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Clearfield church rising from the ashes
Jan 07, 2014 | 850 views | 0 0 comments | 17 17 recommendations | email to a friend | print
The Clearfield Community Church is being rebuilt after a March 2013 fire destroyed their bulding - photo courtesy of Clearfield Community Church
The Clearfield Community Church is being rebuilt after a March 2013 fire destroyed their bulding - photo courtesy of Clearfield Community Church
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FIREFIGHTERS work to put out a blaze at Clearfield Community Church, which hit just after 2:30 p.m. on Tuesday. 
Photo by Susan Parsley | Davis Clipper
FIREFIGHTERS work to put out a blaze at Clearfield Community Church, which hit just after 2:30 p.m. on Tuesday. Photo by Susan Parsley | Davis Clipper
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BY MELINDA WILLIAMS

Clipper Staff Writer

CLEARFIELD - Clearfield Community Church is emerging from the ruins of last year’s fire.

The west wing of the church was destroyed in a fire on March 19, 2013, but the congregation is rebuilding it on the same footprint as the original church.

In a Dec. 18 report from the Building Committee, Richard Axmann told members, “The exterior walls of the sanctuary were raised ... Once again it looks like a church is emerging from the ruins.”

The excitement felt by Axmann can almost be felt in his report in which he says that the corner where the church is located is no longer empty.

“It is imposing. The panels soared to the blue sky. Everything was looking up.”

It’s not just Axmann whose joy is evident.

“Sometimes there’s a collective gasp and then yeas as members see photos of where we are in the building process,” the Rev. John Parsley said.

Parsley, who pastors the congregation, said members are shown photos nearly every Sunday of the progress on the building at 500 East and 200 South in Clearfield.

The basement is now framed in and the sub-floor is in. The outside walls of the sanctuary and the narthax (gathering area) are up, framing is beginning, and some plumbing is being done, Parsley said.

“The optimistic view is that we’re pretty much right on schedule,” he said. “The weather’s been cooperating. It’s been interesting to see the men show up in 10 degree weather and go ahead and work.”

If things remain on schedule, the church should be ready by late summer or early fall. Members are looking at possibly holding two or three events at that time to celebrate.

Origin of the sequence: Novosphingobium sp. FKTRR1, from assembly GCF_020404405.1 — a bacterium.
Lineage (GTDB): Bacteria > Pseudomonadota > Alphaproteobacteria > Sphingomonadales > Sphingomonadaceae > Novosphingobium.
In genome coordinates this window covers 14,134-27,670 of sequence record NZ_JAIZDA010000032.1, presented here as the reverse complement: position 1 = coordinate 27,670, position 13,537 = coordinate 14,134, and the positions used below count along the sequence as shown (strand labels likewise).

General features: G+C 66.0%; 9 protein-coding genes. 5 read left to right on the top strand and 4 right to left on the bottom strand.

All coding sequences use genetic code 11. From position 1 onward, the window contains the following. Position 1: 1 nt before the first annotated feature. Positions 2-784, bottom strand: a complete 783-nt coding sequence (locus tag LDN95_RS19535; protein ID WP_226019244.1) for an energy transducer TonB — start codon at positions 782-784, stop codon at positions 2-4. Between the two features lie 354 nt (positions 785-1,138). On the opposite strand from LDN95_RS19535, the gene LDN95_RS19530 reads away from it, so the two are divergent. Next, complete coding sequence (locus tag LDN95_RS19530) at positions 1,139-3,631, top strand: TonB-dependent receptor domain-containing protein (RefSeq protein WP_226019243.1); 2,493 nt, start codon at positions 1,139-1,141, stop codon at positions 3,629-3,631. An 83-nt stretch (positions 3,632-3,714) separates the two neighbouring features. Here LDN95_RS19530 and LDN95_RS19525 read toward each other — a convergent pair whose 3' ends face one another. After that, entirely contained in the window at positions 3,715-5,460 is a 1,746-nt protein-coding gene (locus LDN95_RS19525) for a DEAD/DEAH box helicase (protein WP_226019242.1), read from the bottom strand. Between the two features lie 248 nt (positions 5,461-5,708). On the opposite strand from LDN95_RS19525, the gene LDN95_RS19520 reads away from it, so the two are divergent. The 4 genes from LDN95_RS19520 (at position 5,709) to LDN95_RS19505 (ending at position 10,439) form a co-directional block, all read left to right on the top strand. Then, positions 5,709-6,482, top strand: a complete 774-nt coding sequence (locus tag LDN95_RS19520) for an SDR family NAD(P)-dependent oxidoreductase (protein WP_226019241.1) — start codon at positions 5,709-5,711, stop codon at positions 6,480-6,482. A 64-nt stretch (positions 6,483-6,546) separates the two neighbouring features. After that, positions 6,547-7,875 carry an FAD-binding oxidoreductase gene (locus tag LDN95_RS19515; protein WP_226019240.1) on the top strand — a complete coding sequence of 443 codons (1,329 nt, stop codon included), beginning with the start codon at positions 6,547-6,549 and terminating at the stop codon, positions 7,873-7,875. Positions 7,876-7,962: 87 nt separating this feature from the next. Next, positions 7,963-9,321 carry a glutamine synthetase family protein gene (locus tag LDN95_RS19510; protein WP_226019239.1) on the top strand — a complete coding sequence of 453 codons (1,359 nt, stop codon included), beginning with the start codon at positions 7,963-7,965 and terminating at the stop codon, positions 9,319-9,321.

While funding dropped off some after the initial response, Parsley said he believes that is also still on schedule.

When the church reopens, Parsley said those attending will see a new building, even though it’s being built essentially on the same footprint.

The church was formed in 1945 by a group of Protestants stationed at Hill AFB and the Navel Depot during World War II, according to a history of the church.

The first building was dedicated on Oct. 3, 1948. Since then, there have been several changes and additions.

As a community church drawing members from a variety of faith backgrounds, the congregation’s worship style is flexible, Parsley said.

When the building reopens members will find everything from state-of-the-art, cutting edge tools for worship to the more traditional, incorporating everything from guitars to a Yamaha Clavinova (a digital piano), Parsley said.

One thing those attending will notice that is different will be the lighting.

Currently, members meet weekly at Wasatch Elementary School, 270 E. Center Street, Clearfield, at 10 a.m. The public is invited to join the worship service.

School officials have worked with the church, allowing the congregation to use extra space on Sunday to facilitate both worship and Sunday School classes.

“They have a commons area that we used as a model for our Christian Education area,” Parsley said.

Clearfield City has allowed the church to use temporary office space in its Community Arts Center, not far from the church.

mwilliams@davisclipper.com

 

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